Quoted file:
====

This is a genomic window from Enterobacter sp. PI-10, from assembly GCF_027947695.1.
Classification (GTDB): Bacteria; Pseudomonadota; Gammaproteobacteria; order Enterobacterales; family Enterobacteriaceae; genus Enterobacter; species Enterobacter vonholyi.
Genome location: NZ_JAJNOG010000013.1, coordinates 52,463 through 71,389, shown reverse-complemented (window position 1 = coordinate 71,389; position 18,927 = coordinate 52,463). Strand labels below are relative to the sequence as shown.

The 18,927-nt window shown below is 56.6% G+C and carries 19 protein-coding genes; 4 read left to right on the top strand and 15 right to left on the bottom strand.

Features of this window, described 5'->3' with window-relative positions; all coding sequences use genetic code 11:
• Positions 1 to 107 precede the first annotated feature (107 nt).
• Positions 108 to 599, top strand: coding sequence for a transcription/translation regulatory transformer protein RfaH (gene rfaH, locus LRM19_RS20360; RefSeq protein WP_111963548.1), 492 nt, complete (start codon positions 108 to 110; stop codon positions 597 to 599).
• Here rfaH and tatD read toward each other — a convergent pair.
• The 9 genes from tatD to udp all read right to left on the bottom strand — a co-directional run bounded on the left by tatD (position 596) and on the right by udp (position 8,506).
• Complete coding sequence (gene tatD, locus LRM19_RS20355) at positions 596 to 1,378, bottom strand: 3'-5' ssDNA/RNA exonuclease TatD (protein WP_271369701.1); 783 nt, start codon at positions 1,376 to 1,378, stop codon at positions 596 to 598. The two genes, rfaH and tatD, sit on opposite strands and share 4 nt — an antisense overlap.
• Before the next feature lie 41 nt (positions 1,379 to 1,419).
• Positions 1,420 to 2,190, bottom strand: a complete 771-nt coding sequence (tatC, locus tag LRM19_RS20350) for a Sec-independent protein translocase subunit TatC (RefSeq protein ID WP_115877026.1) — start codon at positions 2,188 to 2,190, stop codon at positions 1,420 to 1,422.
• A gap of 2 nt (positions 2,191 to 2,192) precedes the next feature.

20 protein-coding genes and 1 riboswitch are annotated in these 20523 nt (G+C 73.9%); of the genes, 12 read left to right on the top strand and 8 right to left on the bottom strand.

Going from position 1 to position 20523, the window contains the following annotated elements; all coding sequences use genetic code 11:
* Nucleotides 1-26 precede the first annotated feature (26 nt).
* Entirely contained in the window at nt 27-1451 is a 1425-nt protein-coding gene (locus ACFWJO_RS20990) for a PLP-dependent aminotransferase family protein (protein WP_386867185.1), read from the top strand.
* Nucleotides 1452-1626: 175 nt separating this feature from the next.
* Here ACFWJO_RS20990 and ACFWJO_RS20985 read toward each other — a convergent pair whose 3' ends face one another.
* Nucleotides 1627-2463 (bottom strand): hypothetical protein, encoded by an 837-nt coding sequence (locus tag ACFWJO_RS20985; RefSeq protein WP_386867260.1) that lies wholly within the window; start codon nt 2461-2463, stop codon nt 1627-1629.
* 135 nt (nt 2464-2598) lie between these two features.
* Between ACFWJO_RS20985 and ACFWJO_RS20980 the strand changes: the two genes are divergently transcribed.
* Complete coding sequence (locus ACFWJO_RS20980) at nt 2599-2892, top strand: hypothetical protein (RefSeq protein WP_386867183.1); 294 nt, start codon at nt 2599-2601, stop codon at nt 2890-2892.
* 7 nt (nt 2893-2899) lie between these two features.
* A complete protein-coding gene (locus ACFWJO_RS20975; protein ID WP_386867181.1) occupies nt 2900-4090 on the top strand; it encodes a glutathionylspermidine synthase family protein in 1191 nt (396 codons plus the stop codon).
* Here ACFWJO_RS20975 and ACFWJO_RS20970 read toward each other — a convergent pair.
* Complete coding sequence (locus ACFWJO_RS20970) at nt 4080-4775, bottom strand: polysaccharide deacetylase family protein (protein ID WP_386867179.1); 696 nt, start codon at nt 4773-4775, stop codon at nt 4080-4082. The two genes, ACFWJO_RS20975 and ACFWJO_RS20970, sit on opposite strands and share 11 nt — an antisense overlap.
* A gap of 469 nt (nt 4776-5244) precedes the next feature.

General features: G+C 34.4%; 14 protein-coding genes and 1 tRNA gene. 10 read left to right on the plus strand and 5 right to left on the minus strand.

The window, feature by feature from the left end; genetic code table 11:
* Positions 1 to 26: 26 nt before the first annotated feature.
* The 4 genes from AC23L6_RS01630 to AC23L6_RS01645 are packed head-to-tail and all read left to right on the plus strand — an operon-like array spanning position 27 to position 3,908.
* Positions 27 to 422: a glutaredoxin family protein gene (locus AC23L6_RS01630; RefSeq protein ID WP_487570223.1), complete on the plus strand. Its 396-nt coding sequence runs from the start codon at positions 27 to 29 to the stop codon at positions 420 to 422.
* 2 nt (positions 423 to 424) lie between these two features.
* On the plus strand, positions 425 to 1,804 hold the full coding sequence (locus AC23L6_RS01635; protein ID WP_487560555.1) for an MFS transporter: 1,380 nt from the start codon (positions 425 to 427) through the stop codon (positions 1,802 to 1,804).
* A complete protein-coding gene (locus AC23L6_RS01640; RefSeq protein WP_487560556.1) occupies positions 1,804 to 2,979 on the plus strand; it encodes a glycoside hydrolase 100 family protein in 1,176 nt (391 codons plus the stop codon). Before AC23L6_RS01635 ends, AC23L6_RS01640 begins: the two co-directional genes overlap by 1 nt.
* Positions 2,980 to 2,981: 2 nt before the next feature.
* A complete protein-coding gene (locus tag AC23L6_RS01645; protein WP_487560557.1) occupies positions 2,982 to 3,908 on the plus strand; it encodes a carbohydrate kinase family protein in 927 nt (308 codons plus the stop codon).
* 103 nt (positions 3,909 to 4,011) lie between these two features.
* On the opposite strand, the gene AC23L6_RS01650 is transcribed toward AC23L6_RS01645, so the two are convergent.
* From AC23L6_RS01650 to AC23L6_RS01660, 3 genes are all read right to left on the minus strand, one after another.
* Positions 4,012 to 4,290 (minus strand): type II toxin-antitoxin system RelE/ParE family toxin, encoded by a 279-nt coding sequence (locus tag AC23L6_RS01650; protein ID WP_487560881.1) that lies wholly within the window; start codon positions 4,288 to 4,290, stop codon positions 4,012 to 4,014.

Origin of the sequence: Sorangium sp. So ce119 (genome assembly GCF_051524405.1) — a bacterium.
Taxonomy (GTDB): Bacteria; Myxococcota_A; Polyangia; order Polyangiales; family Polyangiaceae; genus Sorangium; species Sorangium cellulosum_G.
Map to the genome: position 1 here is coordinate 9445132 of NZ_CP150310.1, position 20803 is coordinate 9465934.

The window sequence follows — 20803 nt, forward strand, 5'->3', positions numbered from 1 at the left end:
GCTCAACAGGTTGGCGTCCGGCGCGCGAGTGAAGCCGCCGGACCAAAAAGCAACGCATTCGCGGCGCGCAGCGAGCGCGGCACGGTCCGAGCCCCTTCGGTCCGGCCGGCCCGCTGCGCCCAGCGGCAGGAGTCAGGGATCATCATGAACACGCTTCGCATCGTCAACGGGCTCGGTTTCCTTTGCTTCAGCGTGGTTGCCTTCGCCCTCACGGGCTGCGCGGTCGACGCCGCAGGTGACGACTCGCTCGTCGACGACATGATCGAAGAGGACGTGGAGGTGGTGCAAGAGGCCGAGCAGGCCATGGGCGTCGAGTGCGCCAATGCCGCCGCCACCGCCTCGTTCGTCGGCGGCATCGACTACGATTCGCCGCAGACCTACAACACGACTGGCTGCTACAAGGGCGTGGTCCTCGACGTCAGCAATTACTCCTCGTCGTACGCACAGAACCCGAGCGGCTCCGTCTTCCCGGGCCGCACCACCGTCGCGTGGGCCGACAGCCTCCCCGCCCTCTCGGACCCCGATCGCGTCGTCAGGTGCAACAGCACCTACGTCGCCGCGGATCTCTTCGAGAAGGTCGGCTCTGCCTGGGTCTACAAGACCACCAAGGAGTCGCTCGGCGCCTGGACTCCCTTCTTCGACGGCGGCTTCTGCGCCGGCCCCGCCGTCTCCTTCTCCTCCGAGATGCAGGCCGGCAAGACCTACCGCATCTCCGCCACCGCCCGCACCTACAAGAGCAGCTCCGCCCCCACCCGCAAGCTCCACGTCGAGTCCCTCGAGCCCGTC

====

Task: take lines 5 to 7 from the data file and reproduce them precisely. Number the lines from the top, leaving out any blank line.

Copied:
Features of this window, described 5'->3' with window-relative positions; all coding sequences use genetic code 11:
• Positions 1 to 107 precede the first annotated feature (107 nt).
• Positions 108 to 599, top strand: coding sequence for a transcription/translation regulatory transformer protein RfaH (gene rfaH, locus LRM19_RS20360; RefSeq protein WP_111963548.1), 492 nt, complete (start codon positions 108 to 110; stop codon positions 597 to 599).